And whatever ruin was brought in the wake of this new -- but not so new at all -- order would be the problems of the Natives, not of the West or the Powers the West represented.

Natives continued to struggle for freedom from neocolonialism in the Congo and elsewhere in Africa, and Hoyt makes abundantly clear what the Official Line was about that: the Rebels were savages with little or no conception of the higher purposes for which the United States and the West were "helping" in Africa; they relied on magic to achieve incoherent ends; they brutalized and killed with bloody abandon; they could not be reasoned with; they could only be met with force and crushed.

And so it would be.

I've noticed a through line of madness that's built in to the framework of the diplomatic service of which Hoyt was a part and from which he retired (like many others of his ilk have) to Santa Fe. Madness is the word I use because of the consistency of error in American foreign policy, error which literally cannot be corrected. It is built in, part of the DNA of the Foreign Service, the CIA, and all the other "helping" agencies that go to make up the Foreign Service.

Hoyt, like so many of his peers, has no conception of the policy errors he's implementing. The institutionalization of error and the inability to do anything to correct it is one of the fundamentals of American government(s) and policy, as I found out in my eleven years in the federal service.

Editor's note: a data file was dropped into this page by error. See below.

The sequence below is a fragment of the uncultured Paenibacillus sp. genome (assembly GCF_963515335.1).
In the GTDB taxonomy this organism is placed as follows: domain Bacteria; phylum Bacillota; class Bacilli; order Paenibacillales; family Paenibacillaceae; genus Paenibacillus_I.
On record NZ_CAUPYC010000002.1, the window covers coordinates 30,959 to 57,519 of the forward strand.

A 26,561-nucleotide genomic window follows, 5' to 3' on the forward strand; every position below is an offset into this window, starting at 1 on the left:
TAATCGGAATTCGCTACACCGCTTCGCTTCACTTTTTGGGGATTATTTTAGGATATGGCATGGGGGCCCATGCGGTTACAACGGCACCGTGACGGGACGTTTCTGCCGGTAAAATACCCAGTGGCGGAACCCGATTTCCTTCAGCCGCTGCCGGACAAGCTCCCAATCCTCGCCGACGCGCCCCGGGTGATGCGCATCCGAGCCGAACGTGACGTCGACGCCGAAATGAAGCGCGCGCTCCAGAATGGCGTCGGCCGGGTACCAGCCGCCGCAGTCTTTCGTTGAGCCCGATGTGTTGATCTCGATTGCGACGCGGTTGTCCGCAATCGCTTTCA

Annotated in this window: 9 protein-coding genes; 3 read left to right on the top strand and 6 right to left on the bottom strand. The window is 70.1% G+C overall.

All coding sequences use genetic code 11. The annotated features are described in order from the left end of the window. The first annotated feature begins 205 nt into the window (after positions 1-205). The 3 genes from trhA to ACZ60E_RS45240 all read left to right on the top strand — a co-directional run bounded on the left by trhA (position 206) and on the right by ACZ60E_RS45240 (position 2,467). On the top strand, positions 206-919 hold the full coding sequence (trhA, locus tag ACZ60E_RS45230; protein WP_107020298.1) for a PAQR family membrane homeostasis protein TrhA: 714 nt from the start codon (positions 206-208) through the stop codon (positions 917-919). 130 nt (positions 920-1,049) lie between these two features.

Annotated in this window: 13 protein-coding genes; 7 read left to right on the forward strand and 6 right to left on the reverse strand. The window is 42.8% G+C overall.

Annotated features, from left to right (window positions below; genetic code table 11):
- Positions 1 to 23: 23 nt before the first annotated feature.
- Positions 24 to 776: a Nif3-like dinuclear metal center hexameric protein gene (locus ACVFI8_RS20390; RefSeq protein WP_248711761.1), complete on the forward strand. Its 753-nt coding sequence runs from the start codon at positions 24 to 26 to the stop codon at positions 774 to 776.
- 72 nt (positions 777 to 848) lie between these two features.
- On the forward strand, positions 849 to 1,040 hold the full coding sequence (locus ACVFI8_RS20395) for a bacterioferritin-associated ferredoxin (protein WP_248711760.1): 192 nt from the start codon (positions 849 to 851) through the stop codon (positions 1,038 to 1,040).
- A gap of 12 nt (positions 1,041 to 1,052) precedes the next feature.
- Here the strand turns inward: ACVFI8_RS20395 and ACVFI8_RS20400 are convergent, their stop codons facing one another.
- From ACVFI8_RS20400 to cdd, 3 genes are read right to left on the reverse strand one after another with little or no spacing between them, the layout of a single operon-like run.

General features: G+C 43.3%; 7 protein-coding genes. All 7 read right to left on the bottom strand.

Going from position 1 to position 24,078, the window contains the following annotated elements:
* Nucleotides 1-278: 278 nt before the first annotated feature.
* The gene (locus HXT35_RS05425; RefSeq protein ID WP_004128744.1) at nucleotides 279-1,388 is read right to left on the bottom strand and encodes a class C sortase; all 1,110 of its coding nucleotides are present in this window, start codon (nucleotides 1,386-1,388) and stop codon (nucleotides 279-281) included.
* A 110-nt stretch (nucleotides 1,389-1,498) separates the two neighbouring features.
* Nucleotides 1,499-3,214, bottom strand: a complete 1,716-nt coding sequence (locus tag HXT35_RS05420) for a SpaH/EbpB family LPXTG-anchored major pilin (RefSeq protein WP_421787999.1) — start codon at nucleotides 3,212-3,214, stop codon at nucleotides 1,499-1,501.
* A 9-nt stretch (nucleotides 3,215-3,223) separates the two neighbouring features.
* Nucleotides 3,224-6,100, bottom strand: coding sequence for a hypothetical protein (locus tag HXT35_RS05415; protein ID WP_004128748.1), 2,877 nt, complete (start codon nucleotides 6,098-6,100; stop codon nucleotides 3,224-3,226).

In the Congo, the errors compound and continue. Things may get slightly better or worse at any given time, but the underlying premise of American policy in the Congo, in Africa, and in most places around the world is simply wrong. And there is no earthly way to fix it.

Thus all the nationalist and nativist uprisings we witness. People will not put up with the kinds of indignities, injustices, exploitations and worse that come with American-style or any other style of neocolonialism without resistance. The use of force to put down the rebellions ultimately leads to more and more and more of them, until inevitably the system that neocolonialism supports collapses.

The horrors that people go through in the lead-up to the collapse are unnecessary and yet somehow seem inevitable so long as colonialism and neo-colonialism is in power and able to assert power over weaker interests.

We see what a mess so much of Africa is to this day as its neocolonial exploitation continues apace. We see the rebellions of people who understand exactly what's been happening and want it stopped. We see the consistency of error in American foreign policy with regard to Africa.

This book, despite my disagreement with the premise of American exceptionalism and innocence, helps set the stage for the perpetuation of errors to come.

I am more and more convinced that changing it requires much more than an election or two...

Heart of Darkness indeed.